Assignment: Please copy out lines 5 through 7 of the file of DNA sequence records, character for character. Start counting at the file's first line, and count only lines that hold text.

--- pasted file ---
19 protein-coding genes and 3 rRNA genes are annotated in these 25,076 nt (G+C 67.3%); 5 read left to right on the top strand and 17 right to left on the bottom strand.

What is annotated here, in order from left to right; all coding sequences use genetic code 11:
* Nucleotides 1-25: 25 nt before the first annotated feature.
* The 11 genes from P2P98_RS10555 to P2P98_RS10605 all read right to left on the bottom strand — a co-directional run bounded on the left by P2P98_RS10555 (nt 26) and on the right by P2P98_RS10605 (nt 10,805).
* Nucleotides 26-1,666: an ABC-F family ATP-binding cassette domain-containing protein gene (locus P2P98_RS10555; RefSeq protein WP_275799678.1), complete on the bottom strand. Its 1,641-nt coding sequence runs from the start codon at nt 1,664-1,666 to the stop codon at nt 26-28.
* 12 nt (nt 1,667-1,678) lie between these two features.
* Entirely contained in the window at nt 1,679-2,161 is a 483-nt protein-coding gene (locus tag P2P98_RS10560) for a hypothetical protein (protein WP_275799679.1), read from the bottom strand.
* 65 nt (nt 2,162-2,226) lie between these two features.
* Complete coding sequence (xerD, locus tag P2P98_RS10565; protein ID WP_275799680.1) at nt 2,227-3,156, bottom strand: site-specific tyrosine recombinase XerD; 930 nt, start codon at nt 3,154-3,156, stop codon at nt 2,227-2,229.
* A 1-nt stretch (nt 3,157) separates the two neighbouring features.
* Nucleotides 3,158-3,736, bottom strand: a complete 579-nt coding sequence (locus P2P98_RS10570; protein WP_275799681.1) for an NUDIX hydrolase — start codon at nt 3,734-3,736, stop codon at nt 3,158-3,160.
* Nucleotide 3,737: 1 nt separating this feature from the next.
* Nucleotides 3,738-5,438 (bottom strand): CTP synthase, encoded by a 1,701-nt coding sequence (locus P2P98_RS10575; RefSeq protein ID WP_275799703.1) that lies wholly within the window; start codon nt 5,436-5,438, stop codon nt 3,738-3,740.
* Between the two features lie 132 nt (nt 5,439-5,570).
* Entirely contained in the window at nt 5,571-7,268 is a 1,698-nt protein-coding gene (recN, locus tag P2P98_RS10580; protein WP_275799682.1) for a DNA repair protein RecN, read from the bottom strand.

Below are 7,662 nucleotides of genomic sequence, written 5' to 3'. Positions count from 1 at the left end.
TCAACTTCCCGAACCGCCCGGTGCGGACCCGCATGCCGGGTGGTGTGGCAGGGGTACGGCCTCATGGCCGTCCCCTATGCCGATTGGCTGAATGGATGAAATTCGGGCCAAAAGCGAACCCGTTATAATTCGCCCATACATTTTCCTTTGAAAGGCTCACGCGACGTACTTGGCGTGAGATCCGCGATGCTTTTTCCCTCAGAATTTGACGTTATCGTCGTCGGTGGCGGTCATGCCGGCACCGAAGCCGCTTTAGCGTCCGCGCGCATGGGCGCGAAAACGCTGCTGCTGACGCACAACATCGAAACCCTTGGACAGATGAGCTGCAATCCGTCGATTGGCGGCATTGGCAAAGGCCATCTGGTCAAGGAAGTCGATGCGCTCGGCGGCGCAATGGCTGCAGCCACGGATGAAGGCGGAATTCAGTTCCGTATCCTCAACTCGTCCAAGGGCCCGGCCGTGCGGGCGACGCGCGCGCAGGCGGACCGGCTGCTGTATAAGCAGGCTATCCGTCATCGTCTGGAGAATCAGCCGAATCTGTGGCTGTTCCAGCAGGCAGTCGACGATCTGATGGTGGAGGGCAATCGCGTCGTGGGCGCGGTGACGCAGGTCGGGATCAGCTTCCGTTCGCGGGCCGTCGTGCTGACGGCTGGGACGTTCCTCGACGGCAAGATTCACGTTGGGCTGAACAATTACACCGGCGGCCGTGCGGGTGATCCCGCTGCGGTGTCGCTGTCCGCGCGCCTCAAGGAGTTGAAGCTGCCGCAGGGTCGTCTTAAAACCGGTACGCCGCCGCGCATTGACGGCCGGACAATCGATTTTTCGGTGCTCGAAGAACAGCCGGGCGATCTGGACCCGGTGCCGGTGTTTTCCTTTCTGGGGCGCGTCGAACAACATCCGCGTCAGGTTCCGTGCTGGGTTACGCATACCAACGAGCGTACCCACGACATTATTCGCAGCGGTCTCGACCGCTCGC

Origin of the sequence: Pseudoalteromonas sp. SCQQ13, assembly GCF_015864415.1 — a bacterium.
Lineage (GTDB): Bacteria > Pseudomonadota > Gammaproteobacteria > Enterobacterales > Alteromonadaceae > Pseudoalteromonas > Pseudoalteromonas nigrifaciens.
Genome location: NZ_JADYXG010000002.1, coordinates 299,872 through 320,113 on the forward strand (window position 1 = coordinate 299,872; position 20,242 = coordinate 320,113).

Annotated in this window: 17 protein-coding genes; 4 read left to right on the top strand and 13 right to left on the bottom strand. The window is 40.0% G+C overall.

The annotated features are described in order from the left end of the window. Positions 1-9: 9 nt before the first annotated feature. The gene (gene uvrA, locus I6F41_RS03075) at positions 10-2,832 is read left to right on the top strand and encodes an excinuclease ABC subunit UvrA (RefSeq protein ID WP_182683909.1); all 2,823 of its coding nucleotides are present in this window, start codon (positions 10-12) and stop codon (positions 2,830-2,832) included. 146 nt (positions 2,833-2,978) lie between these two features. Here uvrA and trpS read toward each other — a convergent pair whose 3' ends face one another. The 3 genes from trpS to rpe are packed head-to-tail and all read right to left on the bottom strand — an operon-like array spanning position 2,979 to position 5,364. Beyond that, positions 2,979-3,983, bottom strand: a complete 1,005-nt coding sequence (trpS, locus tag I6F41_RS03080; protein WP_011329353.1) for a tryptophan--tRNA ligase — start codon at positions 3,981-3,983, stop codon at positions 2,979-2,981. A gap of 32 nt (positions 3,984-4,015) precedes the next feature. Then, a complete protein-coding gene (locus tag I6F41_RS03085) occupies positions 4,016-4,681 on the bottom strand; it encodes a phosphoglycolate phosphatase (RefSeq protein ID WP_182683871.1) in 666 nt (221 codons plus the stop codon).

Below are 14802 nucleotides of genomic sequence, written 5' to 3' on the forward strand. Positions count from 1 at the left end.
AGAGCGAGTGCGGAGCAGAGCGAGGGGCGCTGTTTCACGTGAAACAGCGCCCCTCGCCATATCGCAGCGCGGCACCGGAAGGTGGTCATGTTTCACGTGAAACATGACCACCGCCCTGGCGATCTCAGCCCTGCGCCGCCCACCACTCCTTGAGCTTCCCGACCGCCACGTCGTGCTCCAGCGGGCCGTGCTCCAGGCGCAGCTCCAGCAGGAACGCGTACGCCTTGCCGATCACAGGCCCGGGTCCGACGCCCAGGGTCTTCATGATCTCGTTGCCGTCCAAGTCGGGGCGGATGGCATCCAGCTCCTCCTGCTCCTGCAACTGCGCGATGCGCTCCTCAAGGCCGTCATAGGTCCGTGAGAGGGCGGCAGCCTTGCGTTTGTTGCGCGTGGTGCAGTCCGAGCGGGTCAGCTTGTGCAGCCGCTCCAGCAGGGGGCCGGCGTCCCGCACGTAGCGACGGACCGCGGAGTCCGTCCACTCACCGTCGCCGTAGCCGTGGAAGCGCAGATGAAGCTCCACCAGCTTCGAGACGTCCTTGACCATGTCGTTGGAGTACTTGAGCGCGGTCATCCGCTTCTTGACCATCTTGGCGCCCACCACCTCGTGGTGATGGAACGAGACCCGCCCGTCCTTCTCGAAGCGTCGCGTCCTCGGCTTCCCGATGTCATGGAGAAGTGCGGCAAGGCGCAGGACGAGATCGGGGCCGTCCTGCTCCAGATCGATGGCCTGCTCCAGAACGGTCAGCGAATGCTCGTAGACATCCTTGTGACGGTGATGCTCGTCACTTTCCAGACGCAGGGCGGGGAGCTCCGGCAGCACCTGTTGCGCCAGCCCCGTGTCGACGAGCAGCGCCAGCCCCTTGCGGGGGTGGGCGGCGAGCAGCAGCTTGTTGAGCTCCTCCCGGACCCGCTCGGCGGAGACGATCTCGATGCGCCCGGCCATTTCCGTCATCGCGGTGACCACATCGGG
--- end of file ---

* Nucleotides 26-1,666: an ABC-F family ATP-binding cassette domain-containing protein gene (locus P2P98_RS10555; RefSeq protein WP_275799678.1), complete on the bottom strand. Its 1,641-nt coding sequence runs from the start codon at nt 1,664-1,666 to the stop codon at nt 26-28.
* 12 nt (nt 1,667-1,678) lie between these two features.
* Entirely contained in the window at nt 1,679-2,161 is a 483-nt protein-coding gene (locus tag P2P98_RS10560) for a hypothetical protein (protein WP_275799679.1), read from the bottom strand.